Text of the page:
Berthillon Salon de The: Not Just for Ice Cream
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Berthillon Salon de Thé: Not Just For Ice Cream
The name Berthillon is synonymous with world-class ice cream, and the lines outside the shop, at 29–31, rue St-Louis-en-l’Île in the heart of Paris on Île Saint-Louis, attest to its popularity. At age 87, Raymond Berthillon, who founded the enterprise 57 years ago, still makes the vanilla ice cream every day.
But Berthillon Salon de Thé also serves world-class pâtisseries, thanks to Muriel Delpuech, 37-year-old granddaughter of Monsieur Berthillon. Madame Delpuech, who is smart, warm, direct, and businesslike, started working in the shop at age 17. Like everyone in the family, she has a strong work ethic and she wanted to make ice cream, like her grandfather, father and brother. But, non!, she was told, that is man’s work— something she was not pleased to hear—so she proposed the idea of selling pâtisseries. That was 12 years ago; and the pâtisseries live up to the company’s motto, “La qualité est notre passion” or “Quality is our passion,” in English. As Monsieur Berthillon emphasizes, they use the highest quality products, irrespective of price. That goes for the pâtisseries, as well.
While ice cream cones are sold at the counter at the front of the shop, the pâtisseries are sold toward the back of the shop, temptingly displayed behind glass on little silver trays. Here are a few of the pâtisseries you will find at Berthillon Salon de Thé.
First, there is the financier aux cerises, a two-inch-by-four-inch oblong cake with cherries nestled on top and a satisfying crunchiness to the darkened edges. Like all financiers, Madame Delpuech’s are made with flour, egg whites, almond powder, sugar, and butter, to which are added the all-important cherries. Madame Delpuech uses Amarena cherries from a supplier in Fougerolles, a French town known for its cherries. The cherries are well drained before they’re added to the batter, but they still retain a significant amount of moisture, the sweetness and flavor of which are released with each bite. It’s a taste not to be missed, at 1.70 euros (about $2.40) a piece.
Macarons are all the rage in Paris, and Berthillon sells them, too, although the shop is not in the competition among such vendors as Ladurée, which claims to have invented the macaron, or Pierre Hermé, the nec plus ultra (the ultimate) in macarons these days.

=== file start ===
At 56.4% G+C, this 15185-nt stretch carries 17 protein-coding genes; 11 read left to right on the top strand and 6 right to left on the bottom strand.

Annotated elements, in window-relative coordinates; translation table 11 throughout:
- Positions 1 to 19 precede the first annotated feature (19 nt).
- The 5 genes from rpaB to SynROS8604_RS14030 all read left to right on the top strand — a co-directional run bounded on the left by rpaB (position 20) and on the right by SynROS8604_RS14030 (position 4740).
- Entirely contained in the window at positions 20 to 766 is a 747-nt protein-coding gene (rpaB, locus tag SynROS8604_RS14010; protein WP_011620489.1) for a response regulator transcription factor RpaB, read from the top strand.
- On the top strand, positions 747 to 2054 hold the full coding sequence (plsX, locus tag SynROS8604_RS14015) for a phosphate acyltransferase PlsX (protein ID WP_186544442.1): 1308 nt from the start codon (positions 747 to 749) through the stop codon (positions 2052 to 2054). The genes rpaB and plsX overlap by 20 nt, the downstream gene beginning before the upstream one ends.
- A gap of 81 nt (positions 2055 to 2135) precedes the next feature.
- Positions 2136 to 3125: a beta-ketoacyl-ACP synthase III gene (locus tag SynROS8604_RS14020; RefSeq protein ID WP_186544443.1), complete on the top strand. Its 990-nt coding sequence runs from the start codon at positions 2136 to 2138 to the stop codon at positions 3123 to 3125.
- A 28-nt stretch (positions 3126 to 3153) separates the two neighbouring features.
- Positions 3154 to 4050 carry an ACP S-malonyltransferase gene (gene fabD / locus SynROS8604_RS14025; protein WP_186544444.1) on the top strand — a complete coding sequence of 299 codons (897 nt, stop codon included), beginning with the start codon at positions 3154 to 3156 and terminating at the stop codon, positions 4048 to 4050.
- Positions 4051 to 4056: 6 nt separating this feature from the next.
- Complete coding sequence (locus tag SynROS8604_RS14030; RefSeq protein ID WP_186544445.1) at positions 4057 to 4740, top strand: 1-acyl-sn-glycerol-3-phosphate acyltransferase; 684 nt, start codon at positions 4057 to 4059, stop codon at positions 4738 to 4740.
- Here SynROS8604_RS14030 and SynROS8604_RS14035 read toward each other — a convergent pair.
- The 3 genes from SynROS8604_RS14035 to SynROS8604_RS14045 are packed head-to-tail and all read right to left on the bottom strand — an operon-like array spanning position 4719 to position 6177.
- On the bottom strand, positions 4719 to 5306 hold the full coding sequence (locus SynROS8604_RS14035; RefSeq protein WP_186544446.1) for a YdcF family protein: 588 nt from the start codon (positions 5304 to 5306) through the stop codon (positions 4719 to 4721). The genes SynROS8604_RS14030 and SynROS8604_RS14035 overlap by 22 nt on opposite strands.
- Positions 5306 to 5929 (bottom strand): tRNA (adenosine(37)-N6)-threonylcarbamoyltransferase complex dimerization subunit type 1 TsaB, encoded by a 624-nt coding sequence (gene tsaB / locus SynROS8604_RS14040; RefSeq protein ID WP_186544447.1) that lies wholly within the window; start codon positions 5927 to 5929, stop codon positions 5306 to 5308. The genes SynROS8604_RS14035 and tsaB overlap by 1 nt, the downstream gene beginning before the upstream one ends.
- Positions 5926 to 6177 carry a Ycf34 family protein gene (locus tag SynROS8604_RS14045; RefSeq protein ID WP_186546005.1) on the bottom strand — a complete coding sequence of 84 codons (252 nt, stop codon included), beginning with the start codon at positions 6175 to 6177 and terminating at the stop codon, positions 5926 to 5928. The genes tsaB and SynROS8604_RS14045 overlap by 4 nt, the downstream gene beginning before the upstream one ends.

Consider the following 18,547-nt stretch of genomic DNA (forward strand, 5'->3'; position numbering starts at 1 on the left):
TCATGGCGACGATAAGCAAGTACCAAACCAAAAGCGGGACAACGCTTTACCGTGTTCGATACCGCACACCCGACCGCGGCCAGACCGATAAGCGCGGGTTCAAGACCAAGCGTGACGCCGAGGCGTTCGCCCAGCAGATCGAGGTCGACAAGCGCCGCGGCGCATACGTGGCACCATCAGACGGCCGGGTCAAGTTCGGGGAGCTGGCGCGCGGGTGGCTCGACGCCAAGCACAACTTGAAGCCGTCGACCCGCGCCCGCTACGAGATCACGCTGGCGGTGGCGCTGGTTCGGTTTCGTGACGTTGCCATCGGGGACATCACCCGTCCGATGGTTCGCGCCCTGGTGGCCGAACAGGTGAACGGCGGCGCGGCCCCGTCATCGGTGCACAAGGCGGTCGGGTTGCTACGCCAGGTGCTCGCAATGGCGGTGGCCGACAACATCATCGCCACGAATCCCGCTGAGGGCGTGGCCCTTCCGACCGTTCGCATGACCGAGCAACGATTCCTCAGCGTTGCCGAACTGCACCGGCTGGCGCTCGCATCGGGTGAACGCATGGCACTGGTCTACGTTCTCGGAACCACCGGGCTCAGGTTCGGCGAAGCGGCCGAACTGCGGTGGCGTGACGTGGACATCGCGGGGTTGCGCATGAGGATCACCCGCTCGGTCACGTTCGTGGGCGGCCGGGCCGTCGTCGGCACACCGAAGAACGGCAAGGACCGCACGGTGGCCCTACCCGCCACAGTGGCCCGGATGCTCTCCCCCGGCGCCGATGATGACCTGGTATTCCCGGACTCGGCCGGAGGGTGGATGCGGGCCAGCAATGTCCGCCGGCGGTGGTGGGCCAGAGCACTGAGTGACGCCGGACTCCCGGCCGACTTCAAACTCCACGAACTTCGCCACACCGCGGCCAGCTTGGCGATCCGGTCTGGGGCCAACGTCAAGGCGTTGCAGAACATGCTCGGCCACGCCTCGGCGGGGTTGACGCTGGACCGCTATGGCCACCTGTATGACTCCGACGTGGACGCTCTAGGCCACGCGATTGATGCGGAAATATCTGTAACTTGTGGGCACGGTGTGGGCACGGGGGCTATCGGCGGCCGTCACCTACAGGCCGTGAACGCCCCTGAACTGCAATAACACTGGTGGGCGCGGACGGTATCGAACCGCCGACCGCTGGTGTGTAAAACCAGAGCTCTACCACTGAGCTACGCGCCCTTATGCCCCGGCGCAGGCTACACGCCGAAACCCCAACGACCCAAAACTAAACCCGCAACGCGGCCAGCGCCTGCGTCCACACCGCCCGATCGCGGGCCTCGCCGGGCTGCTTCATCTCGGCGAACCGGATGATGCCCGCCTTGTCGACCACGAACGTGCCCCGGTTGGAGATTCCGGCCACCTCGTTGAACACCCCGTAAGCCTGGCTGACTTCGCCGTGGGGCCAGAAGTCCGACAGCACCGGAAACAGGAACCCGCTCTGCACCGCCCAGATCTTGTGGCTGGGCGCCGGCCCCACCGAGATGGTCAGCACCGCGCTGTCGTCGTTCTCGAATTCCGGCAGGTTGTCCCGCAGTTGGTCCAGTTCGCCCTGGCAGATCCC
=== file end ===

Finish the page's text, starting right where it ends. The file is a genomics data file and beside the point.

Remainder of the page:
Parisian macarons are a delicate, tasty sandwich cookie consisting of a top and base made of meringue—that is, egg whites, sugar, almond powder, and food coloring. While most are filled with ganache or buttercream, Berthillon’s are not. They are just the shell because many customers at their tearoom next door like to eat the macarons with a scoop of ice cream between the two halves. But they are satisfying anyway because of their rich flavors. They come in chocolate, raspberry, pistachio, almond, and coffee flavors that cost 1.60 euros (about $2.30) per piece. On Wednesdays, Saturdays and Sundays packets of 16 mixed small macarons are available for 6 euros.
Chocoholics will enjoy Berthillon’s chocolate fondant, a muffin-shaped cake filled with rich, dark chocolate cream made with only the best chocolate from Côte d’Ivoire and South America, priced at 2.50 euros (about $3.60) per piece.
Tarte tatin, about as classic a French pâtisserie as there is, is made using Raymond Berthillon’s old recipe. Tarte tatin is basically an upside-down fruit pie and its dark, caramelized top covers tender apples layered over pastry rich with butter. It’s the only Berthillon pâtisseriefor which you need a fork. And at 4 euros (about $6) and generous enough for two, it’s a bargain.
As its name suggests, the tartelette aux pommes is a small tart, a perfectly sweetened little treat of delicate, thinly sliced apples with a caramelized topping sitting on a satisfyingly crunchy thin bed of pastry. Unlike the tarte tatin, the tartelette aux pommes is made with salted butter that adds just the right kick for 2.5 euros (about $3.50) a serving.
So when you think Berthillon, by all means think ice cream. But think delicious pâtisseries, too. Madame Delpuech’s products meet the family reputation for quality. Bon appétit!
Tél: 01 4354 3161
29–31, rue Saint Louis en l’Ile, Paris 4th
Métro: 1, Saint Paul; 7, Pont-Marie; 9 & 10, Cardinal Lemoine
Bus: 86, 87, 63, 67, and 24
Vélib’: Pont Marie, rue de Pontoise, and Sully Morland
Open: Wed-Sun 9am-8pm (closed Mon & Tues) Closed annually mid-July through August
Photo credits: Madame Delpuech & Msr Berthillon ©Diane Stamm and all other photos courtesy of Berthillon
Diane Stamm is a writer and Francophile who lives in Washington, D.C. Please click on her name for her complete profile and to read her other stories published here.
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